Based on our needs, Flix Films chose the Google Daydream VR platform, and Google Pixel XL handsets in 2016. Although the Daydream platform is still developing, it offered one of the highest standards of visual definition, the headset is light and durable and most importantly the Eye Piece is removable and can be machine washed to ensure cleanliness each time we use the headset. Coupled with the super-fast Pixel units with their large, crisp screens, we could be sure of delivering the best possible user experience, and have a reasonable expectation that the equipment will remain useful for more than a year or two.

There are many options to show VR on a mobile phone devise which can be picked up from most retail shops, starting for as little as £15. These devises require a smartphone to be slotted into the goggles. The quality is usually poor and they can be a bit uncomfortable but they are not a bad starting point if you have limited funds and want to familiarise yourself with VR for the first time.

For more information on the why we chose the Google Daydream and the other healthcare related work we have been involved in please visit: http://www.flixfilms.com/vr-servicesvr-equipment/ http://www.flixfilms.com/services-flix-films/

The latest tether-less VR goggles on the market are called the Oculas Go, these goggles are great because they have the screen (what would be the smartphone devise slotted in) built into the devise. Basically everything you need is together and the costs are much more reasonable (£195 for 32gb). What we would say though is (if you can) purchase the 64 gig Oculus Go headset as opposed to the 32 gig, the extra 32 gig storage is worth the extra £50 and will give you the opportunity to upload more content to the devise. The Oculas Go can be purchased from Argos.

We’ve shared here some information on what we’re doing and what we’re using, but our recommendation is that the only way to know what VR technology may be right for you is to clearly identify your needs and your budget, and access as much current research as you can to find the right fit.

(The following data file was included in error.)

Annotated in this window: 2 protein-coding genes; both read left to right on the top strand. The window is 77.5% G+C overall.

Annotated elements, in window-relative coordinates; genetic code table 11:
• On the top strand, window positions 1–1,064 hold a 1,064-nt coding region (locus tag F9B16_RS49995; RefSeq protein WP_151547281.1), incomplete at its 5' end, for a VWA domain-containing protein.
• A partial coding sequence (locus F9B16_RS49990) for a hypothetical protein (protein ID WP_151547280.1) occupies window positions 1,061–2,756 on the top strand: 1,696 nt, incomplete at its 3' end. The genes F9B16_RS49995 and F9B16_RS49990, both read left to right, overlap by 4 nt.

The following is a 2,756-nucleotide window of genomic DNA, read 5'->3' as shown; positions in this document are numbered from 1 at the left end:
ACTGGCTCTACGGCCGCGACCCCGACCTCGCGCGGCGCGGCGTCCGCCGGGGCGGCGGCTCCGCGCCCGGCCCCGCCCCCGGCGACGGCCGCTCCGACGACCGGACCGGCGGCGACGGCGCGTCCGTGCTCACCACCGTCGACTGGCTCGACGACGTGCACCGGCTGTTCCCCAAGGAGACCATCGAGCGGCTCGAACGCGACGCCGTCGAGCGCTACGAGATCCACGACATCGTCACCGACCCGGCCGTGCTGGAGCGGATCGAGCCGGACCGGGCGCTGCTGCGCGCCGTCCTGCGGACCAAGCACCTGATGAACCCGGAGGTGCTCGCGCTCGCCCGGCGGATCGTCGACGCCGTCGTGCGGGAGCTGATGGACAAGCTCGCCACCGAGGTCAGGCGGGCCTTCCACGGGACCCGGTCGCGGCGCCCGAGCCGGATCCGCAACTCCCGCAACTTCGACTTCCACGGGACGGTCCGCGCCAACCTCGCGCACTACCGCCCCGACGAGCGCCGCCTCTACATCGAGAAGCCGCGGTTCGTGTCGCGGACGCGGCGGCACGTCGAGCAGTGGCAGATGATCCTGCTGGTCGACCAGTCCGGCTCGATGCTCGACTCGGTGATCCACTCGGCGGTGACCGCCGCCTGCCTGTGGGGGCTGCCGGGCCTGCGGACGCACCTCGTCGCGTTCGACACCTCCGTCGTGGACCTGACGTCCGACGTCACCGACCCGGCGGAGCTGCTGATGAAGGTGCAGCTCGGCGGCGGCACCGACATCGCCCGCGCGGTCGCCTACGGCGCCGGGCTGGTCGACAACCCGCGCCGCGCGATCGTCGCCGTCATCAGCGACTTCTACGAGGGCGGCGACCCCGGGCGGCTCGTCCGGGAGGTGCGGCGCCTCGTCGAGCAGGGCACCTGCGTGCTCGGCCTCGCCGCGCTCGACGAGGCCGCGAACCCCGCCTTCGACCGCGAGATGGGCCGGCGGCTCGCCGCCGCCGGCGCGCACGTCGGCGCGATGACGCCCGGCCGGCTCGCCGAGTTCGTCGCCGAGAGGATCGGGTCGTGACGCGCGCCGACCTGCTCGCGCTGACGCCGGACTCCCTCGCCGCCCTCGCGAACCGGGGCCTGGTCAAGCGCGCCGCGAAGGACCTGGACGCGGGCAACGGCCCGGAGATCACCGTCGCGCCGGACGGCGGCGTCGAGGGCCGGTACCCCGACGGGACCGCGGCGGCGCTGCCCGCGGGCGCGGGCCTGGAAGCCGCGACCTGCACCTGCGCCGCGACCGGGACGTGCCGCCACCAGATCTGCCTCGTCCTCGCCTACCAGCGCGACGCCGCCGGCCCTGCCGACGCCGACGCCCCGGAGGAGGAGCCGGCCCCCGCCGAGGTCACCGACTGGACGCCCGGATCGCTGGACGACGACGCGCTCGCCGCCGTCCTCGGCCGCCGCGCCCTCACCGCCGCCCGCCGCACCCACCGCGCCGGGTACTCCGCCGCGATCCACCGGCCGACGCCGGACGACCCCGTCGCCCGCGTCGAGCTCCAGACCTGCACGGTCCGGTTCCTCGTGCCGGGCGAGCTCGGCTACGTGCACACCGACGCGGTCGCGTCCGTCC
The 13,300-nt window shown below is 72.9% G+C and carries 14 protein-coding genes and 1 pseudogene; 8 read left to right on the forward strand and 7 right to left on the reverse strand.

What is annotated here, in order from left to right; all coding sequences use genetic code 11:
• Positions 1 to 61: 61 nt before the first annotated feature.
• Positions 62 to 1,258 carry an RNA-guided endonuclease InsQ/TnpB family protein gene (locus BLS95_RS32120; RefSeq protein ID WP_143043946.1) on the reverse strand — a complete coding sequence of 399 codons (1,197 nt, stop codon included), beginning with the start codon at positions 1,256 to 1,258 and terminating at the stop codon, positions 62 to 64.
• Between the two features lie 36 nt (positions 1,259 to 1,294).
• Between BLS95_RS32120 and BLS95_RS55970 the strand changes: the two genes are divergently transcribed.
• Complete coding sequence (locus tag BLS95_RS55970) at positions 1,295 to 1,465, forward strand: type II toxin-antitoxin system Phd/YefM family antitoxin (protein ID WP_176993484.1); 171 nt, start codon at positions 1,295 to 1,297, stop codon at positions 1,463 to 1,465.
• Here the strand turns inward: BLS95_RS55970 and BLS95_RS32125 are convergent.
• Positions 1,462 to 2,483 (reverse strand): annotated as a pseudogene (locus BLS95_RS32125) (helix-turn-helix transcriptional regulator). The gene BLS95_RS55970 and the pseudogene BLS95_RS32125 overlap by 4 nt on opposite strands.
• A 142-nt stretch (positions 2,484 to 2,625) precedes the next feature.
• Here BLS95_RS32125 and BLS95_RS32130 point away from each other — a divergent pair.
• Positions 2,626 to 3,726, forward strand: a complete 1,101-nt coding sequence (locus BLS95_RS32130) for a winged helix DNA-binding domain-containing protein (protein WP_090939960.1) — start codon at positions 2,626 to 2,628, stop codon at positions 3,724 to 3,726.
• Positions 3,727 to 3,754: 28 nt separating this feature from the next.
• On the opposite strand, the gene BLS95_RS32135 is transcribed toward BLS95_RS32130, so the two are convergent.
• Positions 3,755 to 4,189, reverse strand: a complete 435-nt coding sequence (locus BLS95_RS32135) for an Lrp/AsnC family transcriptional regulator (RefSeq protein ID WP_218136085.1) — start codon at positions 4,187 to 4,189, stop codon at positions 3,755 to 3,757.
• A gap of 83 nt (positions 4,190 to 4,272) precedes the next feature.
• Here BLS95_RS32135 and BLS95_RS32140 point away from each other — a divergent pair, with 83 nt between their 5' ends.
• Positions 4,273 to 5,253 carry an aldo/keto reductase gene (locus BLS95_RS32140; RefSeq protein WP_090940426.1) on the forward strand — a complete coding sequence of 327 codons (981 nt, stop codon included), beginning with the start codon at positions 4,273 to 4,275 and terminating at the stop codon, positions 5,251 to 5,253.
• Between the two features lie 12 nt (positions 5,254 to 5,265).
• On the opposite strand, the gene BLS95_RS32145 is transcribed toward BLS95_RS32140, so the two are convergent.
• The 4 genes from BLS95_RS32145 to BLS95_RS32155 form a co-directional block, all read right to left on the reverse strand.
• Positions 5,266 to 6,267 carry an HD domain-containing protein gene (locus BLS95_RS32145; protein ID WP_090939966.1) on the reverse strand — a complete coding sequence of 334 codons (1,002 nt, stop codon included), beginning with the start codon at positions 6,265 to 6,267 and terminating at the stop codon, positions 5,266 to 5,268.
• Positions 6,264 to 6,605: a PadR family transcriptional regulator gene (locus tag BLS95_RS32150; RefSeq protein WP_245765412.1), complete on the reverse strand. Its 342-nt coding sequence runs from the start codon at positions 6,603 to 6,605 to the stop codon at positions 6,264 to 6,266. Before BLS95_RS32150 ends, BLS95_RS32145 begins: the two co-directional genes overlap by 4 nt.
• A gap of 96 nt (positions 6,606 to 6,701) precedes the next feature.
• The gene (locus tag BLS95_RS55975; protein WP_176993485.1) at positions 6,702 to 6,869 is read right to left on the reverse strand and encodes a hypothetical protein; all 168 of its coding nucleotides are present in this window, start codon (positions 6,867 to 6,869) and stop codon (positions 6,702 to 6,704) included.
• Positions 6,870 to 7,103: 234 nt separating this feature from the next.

RESPONSIBLE VR:
One of the key things I would say is that there hasn’t been a lot of research done into the use of VR in healthcare so if you are using it for this purpose we would gently ask that you sample each experience before offering it and use your best judgement on whether that experience/experiences are suitable. Through the research we are doing with Royal Trinity Hospice our goal is to understand what makes good Virtual Reality but also how we can make it safer for some of the most vulnerable people in our society.

VR CONTENT:
Some of the experiences we are using in Healthcare are freely available via YouTube and can be accessed via our VR playlists below:

Introductory VR – https://www.youtube.com/playlist?list=PLNBJKvg76RgZ3d6ic24Kae7Ybi0UqP29m

Travel – https://www.youtube.com/playlist?list=PLNBJKvg76Rgacq-vqs-giWXKsLm-R9zGD

Sports – https://www.youtube.com/playlist?list=PLNBJKvg76RgZsbyvMc_6esIdLQ5HVe7Ag

Nature – https://www.youtube.com/playlist?list=PLNBJKvg76RgZjwOE5SWVW7ZHoNXziZJsO

Our goal moving forward is to be able to create our own content based on the research and experience gained using VR in this important area of healthcare.

Top 10 VR Apps for iPhone/Android (Dependent of age of devise and up to date operating system)
  • YouTube: Android / iOS (Free) This is primarily known for being keen on 360-degree videos including virtual reality. …
  • Google Cardboard: Android / iOS. …
  • VRSE Android / iOS (Free) …
  • NYT VR Android / iOS (Free) …
  • Orbulus Android / iOS (Free) …
  • Seene. …
  • Jaunt VR Android / iOS (Free) …
  • Incell VR Android / iOS (Free)